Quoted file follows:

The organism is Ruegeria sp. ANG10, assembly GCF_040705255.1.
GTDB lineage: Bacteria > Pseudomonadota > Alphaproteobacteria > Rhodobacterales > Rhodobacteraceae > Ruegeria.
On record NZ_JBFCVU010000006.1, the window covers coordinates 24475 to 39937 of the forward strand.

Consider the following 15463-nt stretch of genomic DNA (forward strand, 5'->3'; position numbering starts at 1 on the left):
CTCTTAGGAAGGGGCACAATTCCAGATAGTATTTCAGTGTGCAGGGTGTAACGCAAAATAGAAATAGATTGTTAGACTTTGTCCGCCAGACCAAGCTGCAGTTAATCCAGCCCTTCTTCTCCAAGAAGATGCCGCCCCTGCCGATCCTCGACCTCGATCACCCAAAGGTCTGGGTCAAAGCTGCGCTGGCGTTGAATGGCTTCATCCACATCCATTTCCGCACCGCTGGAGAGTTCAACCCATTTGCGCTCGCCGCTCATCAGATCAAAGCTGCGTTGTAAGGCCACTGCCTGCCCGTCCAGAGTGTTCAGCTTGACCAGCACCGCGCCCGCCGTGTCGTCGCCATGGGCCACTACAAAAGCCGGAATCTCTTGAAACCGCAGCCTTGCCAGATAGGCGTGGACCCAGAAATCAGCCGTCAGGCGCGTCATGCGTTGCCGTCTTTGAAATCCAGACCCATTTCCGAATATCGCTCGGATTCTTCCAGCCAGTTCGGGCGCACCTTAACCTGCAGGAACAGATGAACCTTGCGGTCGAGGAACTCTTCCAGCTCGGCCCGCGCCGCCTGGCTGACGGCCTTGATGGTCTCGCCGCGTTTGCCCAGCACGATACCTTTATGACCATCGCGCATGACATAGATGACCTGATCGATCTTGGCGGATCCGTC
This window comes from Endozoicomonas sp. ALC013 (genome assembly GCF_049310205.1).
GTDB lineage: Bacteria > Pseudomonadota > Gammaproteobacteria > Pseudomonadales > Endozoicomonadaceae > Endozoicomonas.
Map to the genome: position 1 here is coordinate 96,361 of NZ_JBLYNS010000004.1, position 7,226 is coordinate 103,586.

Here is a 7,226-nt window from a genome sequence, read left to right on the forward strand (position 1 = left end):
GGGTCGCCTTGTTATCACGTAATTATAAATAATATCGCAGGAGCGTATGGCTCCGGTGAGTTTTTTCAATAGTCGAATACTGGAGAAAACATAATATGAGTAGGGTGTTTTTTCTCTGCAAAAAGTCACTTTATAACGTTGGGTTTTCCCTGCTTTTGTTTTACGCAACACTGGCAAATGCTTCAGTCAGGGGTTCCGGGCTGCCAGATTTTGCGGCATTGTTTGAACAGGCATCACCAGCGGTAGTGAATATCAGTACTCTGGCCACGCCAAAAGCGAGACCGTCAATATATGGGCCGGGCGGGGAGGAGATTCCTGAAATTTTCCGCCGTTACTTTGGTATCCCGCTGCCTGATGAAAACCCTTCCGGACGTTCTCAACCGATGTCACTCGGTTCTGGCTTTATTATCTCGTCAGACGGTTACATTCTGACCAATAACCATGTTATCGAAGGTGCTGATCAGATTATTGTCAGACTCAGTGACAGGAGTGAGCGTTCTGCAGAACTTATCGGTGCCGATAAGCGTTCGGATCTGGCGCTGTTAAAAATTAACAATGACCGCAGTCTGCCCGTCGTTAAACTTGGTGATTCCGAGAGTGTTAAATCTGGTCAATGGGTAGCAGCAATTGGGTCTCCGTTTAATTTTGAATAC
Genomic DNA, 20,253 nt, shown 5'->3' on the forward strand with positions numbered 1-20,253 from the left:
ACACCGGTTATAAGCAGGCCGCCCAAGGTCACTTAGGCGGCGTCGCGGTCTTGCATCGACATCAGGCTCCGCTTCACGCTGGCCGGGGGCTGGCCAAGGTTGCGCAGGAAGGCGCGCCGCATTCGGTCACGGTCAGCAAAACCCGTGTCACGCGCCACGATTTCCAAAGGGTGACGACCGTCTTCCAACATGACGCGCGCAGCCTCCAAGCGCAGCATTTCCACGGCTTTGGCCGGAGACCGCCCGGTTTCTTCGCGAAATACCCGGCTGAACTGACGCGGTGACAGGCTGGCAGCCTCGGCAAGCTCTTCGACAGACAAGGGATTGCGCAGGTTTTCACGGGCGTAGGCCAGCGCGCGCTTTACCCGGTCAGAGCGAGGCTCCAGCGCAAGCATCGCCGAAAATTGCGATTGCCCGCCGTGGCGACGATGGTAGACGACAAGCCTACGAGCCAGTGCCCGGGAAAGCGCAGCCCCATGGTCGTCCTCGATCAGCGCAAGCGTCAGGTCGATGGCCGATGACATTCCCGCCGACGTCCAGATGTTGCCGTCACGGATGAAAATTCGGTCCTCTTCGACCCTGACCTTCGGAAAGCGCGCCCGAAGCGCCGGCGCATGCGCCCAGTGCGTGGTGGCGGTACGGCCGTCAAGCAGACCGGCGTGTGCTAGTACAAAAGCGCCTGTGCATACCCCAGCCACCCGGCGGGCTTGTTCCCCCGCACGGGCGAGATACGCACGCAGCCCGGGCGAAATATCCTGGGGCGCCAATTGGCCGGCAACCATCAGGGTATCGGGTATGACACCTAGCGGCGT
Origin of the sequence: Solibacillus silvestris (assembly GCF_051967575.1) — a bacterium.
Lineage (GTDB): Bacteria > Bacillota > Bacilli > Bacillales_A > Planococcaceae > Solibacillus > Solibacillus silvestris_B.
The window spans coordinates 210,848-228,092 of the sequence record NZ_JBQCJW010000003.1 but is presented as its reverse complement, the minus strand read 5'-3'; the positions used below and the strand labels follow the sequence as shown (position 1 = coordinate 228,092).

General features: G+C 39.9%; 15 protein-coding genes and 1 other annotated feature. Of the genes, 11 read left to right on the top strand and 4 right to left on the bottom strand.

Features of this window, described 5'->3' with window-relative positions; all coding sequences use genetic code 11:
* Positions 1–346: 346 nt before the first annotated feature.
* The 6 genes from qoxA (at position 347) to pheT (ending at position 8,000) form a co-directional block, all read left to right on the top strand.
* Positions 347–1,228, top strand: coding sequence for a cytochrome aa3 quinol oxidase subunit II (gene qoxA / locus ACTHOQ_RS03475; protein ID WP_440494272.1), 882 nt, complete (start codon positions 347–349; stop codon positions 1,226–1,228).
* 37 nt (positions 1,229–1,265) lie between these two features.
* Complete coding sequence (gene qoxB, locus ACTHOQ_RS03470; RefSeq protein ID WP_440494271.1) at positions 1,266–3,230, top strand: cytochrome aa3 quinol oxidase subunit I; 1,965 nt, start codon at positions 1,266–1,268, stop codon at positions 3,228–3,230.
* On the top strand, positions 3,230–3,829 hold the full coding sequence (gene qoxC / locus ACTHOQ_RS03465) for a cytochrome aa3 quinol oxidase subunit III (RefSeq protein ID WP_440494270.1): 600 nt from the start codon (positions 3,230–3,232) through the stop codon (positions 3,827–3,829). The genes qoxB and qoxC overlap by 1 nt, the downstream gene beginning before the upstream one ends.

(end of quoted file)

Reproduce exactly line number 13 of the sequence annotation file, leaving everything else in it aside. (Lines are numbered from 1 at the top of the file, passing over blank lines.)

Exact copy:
Origin of the sequence: Solibacillus silvestris (assembly GCF_051967575.1) — a bacterium.